Realising it was better I get this done sooner or later, I dropped to my knees in the sand and let them sink into its warmth. I grasped the biggest branch out of the pile and then a second. The frame, right?

                Thomas grumbled quietly and sat up, rubbing his eyes like I’d disturbed him. “I really don’t want to be here,” he muttered.

                “I can tell.”

                He gave me an annoyed side eye before lazily slopping his palm onto the branch and clamped his fingers around it. He obviously hadn’t been totally sleeping. The string that we weren’t allowed to cut ourselves had been cut into meter long strips for us, tangled in a bundle behind me.

                “Pass one,” he said, throwing his hand out, wiggling his two fingers like he was summoning a dog.

                I wanted to comment on his rudeness, but I knew that’d cause an argument. Blindly, I picked up the whole lot and threw it between us. Thomas began wrapping one tie quickly around one cross section of the raft. I decided I should make a start on the other cross section.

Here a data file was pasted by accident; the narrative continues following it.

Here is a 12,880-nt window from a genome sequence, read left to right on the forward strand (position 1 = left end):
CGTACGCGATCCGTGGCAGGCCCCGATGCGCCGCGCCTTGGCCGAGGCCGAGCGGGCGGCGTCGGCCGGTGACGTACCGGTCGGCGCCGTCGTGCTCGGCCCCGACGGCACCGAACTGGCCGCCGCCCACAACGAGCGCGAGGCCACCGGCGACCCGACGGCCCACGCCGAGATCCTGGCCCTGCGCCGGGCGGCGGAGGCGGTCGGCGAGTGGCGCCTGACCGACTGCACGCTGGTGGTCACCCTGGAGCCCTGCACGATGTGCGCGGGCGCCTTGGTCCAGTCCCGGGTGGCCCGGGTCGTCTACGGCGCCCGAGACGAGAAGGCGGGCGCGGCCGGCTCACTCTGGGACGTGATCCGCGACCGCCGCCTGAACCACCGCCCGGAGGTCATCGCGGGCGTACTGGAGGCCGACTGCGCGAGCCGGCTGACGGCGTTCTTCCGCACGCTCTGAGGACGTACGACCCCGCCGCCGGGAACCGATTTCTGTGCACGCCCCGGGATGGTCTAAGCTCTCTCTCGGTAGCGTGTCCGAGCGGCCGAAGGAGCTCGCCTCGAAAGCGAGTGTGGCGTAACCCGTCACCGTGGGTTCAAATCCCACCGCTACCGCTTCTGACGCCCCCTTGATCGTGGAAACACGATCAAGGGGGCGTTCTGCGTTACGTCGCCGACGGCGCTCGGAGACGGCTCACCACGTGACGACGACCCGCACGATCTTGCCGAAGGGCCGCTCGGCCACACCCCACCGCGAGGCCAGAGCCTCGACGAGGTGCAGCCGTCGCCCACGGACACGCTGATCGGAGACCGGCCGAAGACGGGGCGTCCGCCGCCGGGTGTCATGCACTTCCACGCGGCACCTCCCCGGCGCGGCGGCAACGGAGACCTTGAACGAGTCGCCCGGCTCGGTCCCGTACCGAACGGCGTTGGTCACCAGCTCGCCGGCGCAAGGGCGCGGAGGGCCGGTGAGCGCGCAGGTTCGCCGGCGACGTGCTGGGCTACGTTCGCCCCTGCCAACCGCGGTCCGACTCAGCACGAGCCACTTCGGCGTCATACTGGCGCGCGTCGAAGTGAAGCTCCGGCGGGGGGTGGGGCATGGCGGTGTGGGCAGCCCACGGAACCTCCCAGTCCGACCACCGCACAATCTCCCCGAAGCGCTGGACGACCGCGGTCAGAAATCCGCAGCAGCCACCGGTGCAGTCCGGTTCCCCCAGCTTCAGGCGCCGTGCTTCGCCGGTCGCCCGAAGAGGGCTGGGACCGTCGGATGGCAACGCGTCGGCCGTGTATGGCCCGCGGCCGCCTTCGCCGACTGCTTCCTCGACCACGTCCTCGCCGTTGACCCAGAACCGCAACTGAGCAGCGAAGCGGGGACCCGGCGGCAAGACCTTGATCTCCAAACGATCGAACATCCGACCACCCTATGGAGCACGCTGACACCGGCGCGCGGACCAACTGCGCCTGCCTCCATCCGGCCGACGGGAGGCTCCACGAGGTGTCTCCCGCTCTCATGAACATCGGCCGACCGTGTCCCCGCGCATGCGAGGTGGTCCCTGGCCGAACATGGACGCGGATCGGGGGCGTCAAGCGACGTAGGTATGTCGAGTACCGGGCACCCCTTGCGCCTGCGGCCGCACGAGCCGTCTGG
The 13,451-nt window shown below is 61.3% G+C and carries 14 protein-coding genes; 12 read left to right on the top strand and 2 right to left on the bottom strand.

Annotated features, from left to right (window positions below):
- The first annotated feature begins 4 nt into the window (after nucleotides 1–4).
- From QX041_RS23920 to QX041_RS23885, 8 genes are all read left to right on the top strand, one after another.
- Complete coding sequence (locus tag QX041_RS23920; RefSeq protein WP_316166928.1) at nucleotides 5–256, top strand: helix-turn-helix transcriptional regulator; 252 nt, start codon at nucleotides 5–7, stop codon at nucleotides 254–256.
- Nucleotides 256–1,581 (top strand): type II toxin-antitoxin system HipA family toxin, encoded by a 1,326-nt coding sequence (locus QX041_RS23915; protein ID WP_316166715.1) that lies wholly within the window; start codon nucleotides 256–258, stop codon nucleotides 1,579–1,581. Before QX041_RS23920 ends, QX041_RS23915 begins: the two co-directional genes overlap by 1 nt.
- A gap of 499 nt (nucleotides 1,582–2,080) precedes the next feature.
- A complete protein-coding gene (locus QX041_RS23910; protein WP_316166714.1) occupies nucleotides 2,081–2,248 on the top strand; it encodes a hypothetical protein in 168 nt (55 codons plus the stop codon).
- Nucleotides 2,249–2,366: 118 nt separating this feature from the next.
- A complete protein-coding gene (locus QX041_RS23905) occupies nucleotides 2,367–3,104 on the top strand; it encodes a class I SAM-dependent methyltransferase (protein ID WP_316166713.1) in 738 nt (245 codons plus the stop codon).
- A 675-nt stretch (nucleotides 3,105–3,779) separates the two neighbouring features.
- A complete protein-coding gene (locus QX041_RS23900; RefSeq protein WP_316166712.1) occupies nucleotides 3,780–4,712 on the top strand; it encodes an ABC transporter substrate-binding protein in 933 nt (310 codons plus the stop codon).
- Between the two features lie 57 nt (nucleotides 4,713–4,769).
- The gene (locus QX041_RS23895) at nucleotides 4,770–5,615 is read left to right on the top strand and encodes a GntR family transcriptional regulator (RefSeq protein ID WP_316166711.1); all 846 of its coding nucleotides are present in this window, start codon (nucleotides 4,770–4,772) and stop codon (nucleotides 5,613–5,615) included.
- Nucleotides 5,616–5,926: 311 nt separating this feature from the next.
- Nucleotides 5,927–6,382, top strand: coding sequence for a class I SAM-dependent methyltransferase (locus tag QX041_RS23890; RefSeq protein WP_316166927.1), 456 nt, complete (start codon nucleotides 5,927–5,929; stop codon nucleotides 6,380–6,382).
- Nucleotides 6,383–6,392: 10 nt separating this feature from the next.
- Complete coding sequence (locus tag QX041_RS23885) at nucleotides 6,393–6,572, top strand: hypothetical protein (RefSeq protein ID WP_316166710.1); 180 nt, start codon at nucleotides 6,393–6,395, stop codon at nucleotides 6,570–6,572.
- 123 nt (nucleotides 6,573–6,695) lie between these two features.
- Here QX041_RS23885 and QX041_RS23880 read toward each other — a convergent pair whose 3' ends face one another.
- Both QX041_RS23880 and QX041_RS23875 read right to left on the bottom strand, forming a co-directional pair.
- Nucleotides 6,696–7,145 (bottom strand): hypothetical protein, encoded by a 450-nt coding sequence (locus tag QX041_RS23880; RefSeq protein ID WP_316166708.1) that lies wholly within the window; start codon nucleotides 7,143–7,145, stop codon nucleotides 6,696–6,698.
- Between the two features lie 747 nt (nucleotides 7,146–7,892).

We sat in silence, securing the two ends in the space of five minutes. My thoughts trailed to how these two months were going to play out and I couldn’t find any good conclusion. I suppose the only good result out of any of this, was perhaps the fact I’d miss the first few weeks of college – oh wait, I hadn’t applied to any - and I’d also make one decent friend… and it’d be a first in a long time.

                Thomas appeared done with his side and sat there openly staring at me like I had something on my face. Whenever I glanced up to meet his eyes, he didn’t look away. I couldn’t hold my gaze any longer than half a second. “Need help?” He finally asked.

                I realised then I’d been spinning the string around the cross section in totally the wrong way for over ten minutes time. He’d been watching me fail for over five of those. I wanted to be angry…But I couldn’t.

                Sheepishly, I looked up and said, “Please?”

                He grabbed the furthest end and hauled it around to face him. He quickly unravelled with string with his boyish hands and reapplied it around the cross.

                “Sorry, I’ve never done anything like this before.” Although considering how well everyone else was getting on, it appeared like it was common sense rather than practice.

                Thomas began to smile absentmindedly, but it barely revealed his teeth. He didn’t look happy to me. “I went to boy scouts as a kid and I’m not lying when I say raft making was our favourite thing to do.”

                I laughed in return. “I can’t imagine that.”